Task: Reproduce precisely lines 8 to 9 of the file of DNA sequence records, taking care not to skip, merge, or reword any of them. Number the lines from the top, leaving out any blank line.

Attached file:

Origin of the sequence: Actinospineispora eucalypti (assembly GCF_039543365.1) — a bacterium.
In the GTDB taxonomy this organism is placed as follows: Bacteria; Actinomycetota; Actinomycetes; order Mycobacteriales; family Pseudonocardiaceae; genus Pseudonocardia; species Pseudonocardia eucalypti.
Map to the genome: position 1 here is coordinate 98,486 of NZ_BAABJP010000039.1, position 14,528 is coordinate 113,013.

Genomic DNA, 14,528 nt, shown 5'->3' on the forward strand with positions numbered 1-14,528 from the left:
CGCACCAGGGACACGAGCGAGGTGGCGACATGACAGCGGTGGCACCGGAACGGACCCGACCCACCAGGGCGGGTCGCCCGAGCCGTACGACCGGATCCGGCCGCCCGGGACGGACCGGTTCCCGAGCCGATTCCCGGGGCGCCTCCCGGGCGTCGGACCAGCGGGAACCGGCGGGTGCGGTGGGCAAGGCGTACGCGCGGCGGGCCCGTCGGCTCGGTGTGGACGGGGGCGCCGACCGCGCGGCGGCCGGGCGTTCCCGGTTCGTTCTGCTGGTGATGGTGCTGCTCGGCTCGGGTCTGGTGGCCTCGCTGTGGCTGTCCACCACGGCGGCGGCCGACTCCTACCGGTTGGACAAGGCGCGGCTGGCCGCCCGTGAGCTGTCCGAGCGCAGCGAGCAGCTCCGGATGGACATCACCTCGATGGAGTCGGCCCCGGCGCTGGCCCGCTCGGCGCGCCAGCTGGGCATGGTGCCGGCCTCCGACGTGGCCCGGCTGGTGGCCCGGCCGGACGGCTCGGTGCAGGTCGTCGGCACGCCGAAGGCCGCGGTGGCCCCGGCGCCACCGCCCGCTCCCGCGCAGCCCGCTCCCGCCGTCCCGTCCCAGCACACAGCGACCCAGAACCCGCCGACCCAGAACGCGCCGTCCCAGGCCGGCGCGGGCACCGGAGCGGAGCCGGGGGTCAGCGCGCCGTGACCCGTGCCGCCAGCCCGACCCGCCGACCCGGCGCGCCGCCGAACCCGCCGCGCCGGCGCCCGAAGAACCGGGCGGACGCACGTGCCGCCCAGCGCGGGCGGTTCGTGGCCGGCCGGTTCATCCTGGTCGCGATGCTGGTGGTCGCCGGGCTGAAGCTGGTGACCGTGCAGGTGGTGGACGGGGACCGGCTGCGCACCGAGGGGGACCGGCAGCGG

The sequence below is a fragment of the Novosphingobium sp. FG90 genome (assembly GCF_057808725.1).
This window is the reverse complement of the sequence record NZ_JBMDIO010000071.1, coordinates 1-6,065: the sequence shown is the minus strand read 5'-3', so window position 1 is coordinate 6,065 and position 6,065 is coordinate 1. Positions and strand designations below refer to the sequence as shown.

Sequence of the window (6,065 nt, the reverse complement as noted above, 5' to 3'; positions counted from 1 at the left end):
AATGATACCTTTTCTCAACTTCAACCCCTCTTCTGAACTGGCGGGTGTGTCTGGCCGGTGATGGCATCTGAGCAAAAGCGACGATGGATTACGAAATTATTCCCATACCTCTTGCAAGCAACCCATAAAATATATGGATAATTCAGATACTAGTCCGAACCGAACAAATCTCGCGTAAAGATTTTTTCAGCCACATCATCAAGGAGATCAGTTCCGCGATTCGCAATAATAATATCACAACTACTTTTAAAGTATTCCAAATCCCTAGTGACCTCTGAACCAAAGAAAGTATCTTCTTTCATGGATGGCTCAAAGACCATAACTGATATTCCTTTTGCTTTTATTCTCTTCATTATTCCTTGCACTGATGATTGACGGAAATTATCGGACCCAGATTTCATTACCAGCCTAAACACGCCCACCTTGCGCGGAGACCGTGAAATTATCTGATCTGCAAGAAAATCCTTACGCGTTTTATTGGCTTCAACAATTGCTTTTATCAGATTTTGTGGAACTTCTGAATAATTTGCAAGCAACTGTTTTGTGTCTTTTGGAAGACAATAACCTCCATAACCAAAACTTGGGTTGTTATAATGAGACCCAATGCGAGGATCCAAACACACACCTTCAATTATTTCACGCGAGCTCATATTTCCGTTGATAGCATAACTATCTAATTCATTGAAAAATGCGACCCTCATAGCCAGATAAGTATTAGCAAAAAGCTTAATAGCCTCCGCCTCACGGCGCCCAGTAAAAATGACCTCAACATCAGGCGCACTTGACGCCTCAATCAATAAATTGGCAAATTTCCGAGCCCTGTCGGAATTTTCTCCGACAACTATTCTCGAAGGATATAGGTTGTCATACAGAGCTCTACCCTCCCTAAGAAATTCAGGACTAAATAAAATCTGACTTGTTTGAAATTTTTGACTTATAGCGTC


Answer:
Sequence of the window (6,065 nt, the reverse complement as noted above, 5' to 3'; positions counted from 1 at the left end):
AATGATACCTTTTCTCAACTTCAACCCCTCTTCTGAACTGGCGGGTGTGTCTGGCCGGTGATGGCATCTGAGCAAAAGCGACGATGGATTACGAAATTATTCCCATACCTCTTGCAAGCAACCCATAAAATATATGGATAATTCAGATACTAGTCCGAACCGAACAAATCTCGCGTAAAGATTTTTTCAGCCACATCATCAAGGAGATCAGTTCCGCGATTCGCAATAATAATATCACAACTACTTTTAAAGTATTCCAAATCCCTAGTGACCTCTGAACCAAAGAAAGTATCTTCTTTCATGGATGGCTCAAAGACCATAACTGATATTCCTTTTGCTTTTATTCTCTTCATTATTCCTTGCACTGATGATTGACGGAAATTATCGGACCCAGATTTCATTACCAGCCTAAACACGCCCACCTTGCGCGGAGACCGTGAAATTATCTGATCTGCAAGAAAATCCTTACGCGTTTTATTGGCTTCAACAATTGCTTTTATCAGATTTTGTGGAACTTCTGAATAATTTGCAAGCAACTGTTTTGTGTCTTTTGGAAGACAATAACCTCCATAACCAAAACTTGGGTTGTTATAATGAGACCCAATGCGAGGATCCAAACACACACCTTCAATTATTTCACGCGAGCTCATATTTCCGTTGATAGCATAACTATCTAATTCATTGAAAAATGCGACCCTCATAGCCAGATAAGTATTAGCAAAAAGCTTAATAGCCTCCGCCTCACGGCGCCCAGTAAAAATGACCTCAACATCAGGCGCACTTGACGCCTCAATCAATAAATTGGCAAATTTCCGAGCCCTGTCGGAATTTTCTCCGACAACTATTCTCGAAGGATATAGGTTGTCATACAGAGCTCTACCCTCCCTAAGAAATTCAGGACTAAATAAAATCTGACTTGTTTGAAATTTTTGACTTATAGCGTC